1. The Asarco smelter was something. For many, it was a job. My great grandfather worked in a foundry, and that job helped raise a family of eight, including my grandpa. My uncle went to work in that same factory for several years, as did the parents of many classmates. The Asarco smelter helped refine metals that were used for decades in industry, helping build this country. Great Grandpa’s foundry made parts for farm implements that were used by farmers throughout the US to grow the food that was eaten by your parents and grandparents. Those smelters might have disappeared from view, but they still exist, mostly in Asia, contaminating the soil of the neighborhoods of working poor. As for the Port of Tacoma, that’s the type of facility it takes to offshore foundries and other “dirty” industry to Asia and import the products, instead of just producing them here. Either you have intense deep water ports, or factories spread across the country. You can’t get rid of both. The world doesn’t operate like Amazon, pal.

      2. @Engineer: That’s the kind of truth that’s often forgotten in American urbanism.

        Even Amazon, of course, relies heavily on the ports here and the factories, mostly in Asia. And mining operations all over the world. No city anywhere in the world can honestly talk about sustainability without considering its interdependence with all these systems.

    1. The Seattle line combined with the Puyallup spur closely matches today’s Sounder route aside from the shortcut through Milton. I find that interesting.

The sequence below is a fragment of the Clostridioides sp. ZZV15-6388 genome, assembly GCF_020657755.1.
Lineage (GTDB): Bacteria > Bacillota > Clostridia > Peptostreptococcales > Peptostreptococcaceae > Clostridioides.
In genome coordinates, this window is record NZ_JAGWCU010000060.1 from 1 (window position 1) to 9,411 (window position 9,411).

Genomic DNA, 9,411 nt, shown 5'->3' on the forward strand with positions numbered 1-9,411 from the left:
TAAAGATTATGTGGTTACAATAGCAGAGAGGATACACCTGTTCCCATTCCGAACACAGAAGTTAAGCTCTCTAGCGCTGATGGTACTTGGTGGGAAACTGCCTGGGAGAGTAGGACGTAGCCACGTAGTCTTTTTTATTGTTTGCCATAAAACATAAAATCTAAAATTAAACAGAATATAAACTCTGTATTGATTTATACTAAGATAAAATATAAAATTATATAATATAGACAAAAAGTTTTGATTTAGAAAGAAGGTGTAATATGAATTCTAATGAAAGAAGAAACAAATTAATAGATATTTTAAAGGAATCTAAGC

It was two lines then, and I think that ultimately makes more sense than what it does today.

      1. To me it’s surprising that the old Interurban route went by Milton, considering the terrain! According to info on the map they even tunneled into the hillside on the east end of the shortcut! Sounder follows a much flatter route with fewer curves, so I’m sure it achieves much higher speeds…

        I’m not an expert on this stuff, but I’d guess building a Milton shortcut capable of supporting Sounder service would be very difficult. From the photos it looks like many parts of the old route were single-tracked. I’m speculating here, but I bet they had some passing tracks in flatter areas. It’s one thing to operate little Interurban cars that way, but another for much longer and heavier Sounder trains, which would need longer sections of passing track and would take longer to get in and out. On top of that, today there’s lots of developed land and highway infrastructure in the way of any shortcut route we could think of.

        Without a “shortcut” route, the route from Kent and Auburn to Tacoma… just kinda goes through Puyallup.